Urban planning is perhaps one of the most invasive forms of social control. Setting out an organisational structure as permanent as the built environment will forever dictate the qualities of space possible in an area. Imposing rigid spacial constraints such as the ‘grid-iron pattern’ with its designated plot sizes, is a form of control that permanently restricts the natural operation of intrinsic human activities.
Surely the best way to improve urban conditions in a city is not to dictate its function but to allow humans to orientate space by themselves and thereafter formalize observed patterns. This method of organizing space was first proposed for use in Architectural Design by Christopher Alexander: “There is one timeless way of building. It is a thousand years old, and the same today as it has ever been. The great traditional buildings of the past, the villages and tents and temples in which man feels at home, have always been made by people who were very close to the center of this way. It is not possible to make great buildings, or great towns, beautiful places, places where you feel yourself, places where you feel alive, except by following this way.”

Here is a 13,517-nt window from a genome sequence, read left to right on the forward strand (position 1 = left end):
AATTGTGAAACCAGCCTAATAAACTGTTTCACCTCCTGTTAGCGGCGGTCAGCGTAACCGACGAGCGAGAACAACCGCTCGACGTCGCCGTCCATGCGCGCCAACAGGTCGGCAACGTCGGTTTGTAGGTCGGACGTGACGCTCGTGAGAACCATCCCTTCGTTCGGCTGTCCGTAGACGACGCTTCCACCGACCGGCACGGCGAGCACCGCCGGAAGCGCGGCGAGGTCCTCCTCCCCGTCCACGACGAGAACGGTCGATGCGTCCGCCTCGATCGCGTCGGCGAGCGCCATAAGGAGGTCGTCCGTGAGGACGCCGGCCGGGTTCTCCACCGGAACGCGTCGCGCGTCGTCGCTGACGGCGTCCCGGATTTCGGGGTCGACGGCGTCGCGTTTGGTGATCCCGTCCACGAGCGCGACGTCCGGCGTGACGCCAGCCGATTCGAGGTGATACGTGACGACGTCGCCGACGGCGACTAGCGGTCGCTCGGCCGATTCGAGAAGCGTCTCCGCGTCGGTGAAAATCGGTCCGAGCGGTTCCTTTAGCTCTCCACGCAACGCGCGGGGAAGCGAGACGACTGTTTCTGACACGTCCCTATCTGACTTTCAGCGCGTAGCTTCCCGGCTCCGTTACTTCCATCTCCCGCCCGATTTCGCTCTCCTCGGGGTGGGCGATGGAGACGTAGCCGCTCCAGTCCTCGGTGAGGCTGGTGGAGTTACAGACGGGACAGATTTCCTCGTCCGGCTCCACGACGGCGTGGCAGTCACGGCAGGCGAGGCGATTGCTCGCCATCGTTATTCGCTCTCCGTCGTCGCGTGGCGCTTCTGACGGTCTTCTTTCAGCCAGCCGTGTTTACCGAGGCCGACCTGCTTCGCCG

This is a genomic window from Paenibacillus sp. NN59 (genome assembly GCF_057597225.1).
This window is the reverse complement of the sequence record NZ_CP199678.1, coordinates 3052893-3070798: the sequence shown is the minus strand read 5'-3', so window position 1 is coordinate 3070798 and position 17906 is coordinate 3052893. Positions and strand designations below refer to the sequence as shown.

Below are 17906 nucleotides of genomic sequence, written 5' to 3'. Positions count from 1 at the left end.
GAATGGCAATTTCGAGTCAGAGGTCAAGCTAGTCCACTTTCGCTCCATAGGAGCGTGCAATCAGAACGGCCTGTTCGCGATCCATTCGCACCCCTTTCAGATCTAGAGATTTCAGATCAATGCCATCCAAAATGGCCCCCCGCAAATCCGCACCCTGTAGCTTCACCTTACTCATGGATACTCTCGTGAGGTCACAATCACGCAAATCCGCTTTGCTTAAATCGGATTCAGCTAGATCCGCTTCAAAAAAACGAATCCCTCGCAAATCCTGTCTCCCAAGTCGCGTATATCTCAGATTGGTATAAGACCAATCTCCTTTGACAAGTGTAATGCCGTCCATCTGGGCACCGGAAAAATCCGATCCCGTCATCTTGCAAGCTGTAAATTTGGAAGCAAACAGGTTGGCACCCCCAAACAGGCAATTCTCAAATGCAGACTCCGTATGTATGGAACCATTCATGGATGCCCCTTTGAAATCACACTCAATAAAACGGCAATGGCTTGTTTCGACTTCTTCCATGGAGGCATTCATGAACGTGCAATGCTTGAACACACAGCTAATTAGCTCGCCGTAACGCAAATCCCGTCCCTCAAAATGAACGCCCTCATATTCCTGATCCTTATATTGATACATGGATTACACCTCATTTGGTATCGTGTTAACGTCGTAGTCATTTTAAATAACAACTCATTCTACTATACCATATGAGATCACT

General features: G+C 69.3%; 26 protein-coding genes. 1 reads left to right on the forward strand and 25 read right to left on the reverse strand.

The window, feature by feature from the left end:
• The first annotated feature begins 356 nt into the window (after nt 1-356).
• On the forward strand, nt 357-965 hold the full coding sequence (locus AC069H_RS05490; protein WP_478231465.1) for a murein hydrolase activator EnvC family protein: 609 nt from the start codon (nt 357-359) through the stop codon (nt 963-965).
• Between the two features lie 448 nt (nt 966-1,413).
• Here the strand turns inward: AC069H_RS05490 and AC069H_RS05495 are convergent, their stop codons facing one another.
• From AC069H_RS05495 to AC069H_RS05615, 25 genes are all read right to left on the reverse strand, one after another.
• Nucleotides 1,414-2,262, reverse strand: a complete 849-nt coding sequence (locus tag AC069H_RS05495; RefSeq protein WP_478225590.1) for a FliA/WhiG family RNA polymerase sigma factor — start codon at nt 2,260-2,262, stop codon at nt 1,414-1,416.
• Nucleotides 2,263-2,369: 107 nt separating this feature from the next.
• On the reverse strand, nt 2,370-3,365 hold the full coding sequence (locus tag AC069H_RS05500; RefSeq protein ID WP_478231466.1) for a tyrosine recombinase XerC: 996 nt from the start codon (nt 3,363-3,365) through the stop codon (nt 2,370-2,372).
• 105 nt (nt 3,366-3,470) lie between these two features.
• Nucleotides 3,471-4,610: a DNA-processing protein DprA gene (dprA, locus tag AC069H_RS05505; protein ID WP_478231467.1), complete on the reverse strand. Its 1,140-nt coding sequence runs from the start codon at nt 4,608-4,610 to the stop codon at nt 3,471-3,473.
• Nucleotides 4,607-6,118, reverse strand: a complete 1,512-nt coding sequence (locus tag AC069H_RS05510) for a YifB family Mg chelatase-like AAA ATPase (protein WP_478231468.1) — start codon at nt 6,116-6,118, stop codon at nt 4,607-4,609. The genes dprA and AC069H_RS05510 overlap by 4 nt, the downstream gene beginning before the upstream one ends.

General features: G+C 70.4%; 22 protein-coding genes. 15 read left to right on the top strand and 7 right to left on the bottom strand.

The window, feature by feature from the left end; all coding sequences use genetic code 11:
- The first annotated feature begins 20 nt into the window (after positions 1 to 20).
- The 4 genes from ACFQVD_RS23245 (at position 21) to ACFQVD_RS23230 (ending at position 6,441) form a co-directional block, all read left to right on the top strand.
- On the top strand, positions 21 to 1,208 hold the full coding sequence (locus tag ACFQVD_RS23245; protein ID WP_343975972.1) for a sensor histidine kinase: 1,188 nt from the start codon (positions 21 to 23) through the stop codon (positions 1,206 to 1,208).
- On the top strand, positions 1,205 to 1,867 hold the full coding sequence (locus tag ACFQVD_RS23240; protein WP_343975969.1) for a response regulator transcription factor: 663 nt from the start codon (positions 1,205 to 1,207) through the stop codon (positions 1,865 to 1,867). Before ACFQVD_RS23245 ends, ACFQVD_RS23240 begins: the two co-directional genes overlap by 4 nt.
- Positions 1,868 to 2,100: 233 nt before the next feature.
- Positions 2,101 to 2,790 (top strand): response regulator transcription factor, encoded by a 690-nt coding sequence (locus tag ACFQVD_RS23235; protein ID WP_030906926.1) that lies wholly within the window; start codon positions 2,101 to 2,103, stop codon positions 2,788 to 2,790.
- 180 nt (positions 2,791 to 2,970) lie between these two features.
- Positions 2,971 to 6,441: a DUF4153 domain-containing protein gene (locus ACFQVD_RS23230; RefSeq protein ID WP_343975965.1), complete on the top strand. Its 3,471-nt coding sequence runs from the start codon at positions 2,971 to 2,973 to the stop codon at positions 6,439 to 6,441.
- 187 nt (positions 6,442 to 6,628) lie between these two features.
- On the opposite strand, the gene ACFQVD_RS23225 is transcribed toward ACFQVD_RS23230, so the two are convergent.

Henri Lefebvre’s theories on the production of space also guide us to a method of design whereby “(Social) space is a (social) product”. Without people influencing space, any attempt to plan the ideal city is futile, as the spaces will never truly suit the means of the end user. The formalization of infrastructure and the setting of boundaries should never precede the material process of social production of space.
We should not blindly accept the methods of our past, but question them, then either accept or improve upon them. The over-regulation of land inhibits the production of special spaces and places of meaning. Urban Planning is indeed necessary, but we must first and foremost challenge ourselves to study the human activity in a given context so that our designs do not infringe on existing patterns of use. This is the ‘timeless way’ of Urban Planning.
Christopher Alexander – The Timeless Way of Building, 1979
Henri Lefebvre – The Production of Space, January 1991